Assistant Professor Mingyue Ji

A virtual machine is no different than any other physical computer like a laptop or phone, only it relies on software rather than physical components to run programs and deploy apps. It also enables one or more virtual machines to run on a single physical computer, saving physical space, time and management costs. For these reasons, modern cloud computing providers rely on virtual machines to provide efficient, flexible and cost-effective services to their users. Cloud providers have also introduced new ways for users to reduce costs, including accessing underutilized virtual machines at a fraction of their original price.

Electrical and computer engineering assistant professor Mingyue Ji and his team have observed through their research, however, that these types of computing resources often vary significantly in computational speed and storage availability and can be acquired by higher priority jobs under short notice. This behavior can result in computational failure and drastically increase a machine computing time even if they share the same configuration. Ji’s lab has developed a new framework that can optimally handle the varying computation speeds across machines using a novel algorithm. Based on an evaluation of the performance of their designs, his team found that the algorithm outperforms state-of-the-art design by more than 30%.

Ji’s team achieved this by implementing a computing framework that utilizes coded storage to reduce communication costs, minimize storage and provide a layer of security. However, coded storage has limited applications, whereas uncoded storage can carry out any computation, but its storage cost and computational loads can be high, and security is difficult to achieve. Throughout the project, Ji will continue to refine this work as well as develop new computing frameworks for uncoded storage and address security challenges while aiming for optimal and implementable solutions. The results of the project have the potential for sizable economic benefits.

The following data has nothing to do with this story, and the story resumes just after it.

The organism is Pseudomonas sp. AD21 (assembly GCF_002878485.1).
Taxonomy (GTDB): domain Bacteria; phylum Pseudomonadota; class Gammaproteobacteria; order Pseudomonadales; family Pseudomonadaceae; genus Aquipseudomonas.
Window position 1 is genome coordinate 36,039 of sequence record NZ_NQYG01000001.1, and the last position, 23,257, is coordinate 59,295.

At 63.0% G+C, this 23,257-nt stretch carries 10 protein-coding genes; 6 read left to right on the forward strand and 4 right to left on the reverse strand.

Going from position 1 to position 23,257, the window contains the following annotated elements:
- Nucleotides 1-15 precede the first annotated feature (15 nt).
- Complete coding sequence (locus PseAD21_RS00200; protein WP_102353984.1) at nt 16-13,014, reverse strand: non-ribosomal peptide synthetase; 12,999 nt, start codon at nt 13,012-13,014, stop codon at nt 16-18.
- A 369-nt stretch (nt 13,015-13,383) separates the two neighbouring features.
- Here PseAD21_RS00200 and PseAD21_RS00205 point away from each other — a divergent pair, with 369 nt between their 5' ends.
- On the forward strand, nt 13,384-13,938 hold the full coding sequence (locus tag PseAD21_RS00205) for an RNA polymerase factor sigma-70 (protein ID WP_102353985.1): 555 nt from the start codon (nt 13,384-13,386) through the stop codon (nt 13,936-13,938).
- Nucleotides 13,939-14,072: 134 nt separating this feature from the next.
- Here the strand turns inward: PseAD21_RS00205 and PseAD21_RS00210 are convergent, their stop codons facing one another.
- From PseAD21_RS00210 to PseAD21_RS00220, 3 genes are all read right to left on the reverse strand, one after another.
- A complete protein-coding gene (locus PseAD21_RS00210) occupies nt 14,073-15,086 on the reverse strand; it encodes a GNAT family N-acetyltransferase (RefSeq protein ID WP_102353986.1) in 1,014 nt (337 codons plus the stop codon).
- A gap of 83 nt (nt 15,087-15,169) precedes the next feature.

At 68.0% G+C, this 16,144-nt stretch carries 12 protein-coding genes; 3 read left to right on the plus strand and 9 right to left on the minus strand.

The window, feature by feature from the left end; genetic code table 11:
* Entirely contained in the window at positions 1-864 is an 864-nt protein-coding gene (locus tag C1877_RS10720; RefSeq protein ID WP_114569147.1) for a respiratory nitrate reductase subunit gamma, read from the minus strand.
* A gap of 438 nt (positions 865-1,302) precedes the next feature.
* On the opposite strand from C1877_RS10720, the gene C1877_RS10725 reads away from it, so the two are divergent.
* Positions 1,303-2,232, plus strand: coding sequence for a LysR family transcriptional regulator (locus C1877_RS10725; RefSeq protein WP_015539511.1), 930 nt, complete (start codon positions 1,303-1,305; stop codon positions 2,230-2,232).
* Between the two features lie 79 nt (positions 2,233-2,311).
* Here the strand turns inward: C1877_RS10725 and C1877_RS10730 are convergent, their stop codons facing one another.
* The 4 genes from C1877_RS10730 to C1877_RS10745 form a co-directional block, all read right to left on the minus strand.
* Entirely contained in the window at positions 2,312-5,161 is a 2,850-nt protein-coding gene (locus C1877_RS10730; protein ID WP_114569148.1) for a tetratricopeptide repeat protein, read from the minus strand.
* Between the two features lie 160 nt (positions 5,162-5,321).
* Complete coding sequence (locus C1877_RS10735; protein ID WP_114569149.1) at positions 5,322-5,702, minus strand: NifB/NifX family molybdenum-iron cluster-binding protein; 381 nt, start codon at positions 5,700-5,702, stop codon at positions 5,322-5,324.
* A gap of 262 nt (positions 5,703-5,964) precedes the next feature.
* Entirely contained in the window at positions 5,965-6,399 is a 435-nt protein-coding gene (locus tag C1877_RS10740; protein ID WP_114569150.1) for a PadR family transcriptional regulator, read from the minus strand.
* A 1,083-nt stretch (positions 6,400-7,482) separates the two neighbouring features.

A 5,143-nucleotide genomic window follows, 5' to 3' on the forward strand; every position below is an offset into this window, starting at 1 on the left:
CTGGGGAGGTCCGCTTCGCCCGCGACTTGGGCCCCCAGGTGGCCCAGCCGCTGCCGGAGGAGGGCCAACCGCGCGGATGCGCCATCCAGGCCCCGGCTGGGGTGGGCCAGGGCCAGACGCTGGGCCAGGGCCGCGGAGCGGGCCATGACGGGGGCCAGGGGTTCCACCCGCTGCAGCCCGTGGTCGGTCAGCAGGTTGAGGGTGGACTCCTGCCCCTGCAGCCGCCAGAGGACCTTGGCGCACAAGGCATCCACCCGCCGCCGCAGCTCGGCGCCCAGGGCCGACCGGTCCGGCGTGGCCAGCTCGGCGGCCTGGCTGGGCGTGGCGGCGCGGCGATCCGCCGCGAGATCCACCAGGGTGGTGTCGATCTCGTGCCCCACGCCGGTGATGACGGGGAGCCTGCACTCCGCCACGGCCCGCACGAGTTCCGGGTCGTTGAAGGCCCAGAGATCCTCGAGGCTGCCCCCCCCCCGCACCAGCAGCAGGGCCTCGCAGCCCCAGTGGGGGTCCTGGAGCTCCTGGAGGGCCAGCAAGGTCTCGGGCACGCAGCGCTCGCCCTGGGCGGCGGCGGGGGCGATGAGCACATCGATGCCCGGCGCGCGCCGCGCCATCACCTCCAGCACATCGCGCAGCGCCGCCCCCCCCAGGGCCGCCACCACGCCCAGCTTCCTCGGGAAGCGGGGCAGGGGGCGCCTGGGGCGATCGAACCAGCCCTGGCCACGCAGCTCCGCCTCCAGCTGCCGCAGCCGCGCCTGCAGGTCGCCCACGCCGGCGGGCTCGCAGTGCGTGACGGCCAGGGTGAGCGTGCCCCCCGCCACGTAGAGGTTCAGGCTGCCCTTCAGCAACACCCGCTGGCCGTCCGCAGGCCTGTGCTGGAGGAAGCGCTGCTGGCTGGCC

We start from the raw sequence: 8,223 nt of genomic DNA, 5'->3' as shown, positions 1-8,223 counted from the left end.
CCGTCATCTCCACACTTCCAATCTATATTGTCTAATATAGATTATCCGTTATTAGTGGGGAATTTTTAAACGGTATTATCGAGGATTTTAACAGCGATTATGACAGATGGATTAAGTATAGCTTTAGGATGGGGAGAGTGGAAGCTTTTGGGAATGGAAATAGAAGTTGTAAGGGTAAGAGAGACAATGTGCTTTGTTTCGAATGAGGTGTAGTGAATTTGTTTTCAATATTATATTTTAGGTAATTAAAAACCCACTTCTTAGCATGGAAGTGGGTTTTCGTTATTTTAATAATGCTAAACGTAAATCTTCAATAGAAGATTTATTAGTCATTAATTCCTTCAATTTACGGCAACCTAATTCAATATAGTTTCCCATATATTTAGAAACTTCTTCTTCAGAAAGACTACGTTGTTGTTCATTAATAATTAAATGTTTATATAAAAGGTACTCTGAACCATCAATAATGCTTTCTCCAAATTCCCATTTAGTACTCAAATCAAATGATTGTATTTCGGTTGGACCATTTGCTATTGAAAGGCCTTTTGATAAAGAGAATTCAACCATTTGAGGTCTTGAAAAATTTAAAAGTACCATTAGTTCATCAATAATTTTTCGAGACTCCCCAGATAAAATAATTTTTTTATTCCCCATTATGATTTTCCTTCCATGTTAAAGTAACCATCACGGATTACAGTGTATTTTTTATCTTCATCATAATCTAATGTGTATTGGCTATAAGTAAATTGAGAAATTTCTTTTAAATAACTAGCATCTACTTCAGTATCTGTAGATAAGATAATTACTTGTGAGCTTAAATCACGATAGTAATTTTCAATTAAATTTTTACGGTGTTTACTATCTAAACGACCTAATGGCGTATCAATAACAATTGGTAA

Ji hopes to eventually apply this work to Edge Computing, a type of cloud computing that utilizes various data centers and applications located near the user. With data centers located physically close to the source of the network traffic, companies can serve users’ requests faster. Some preliminary efforts have already been made through several undergraduate senior projects and many of them have won various ECE department awards.

As part of the project’s educational efforts, Ji has created a YouTube channel where he regularly adds videos that include lectures from his course, example problems, practice quizzes, lab instructions and other helpful information. He currently has three complete courses available on his channel that he hopes will continue to serve as a resource to students and community members studying at all levels. In the future, Ji plans to organize live-streamed discussion sessions where all students can participate and have their questions answered. Ji also participates in the University of Utah student club, Asian American Student Association, where he introduces students to engineering concepts and technology trends.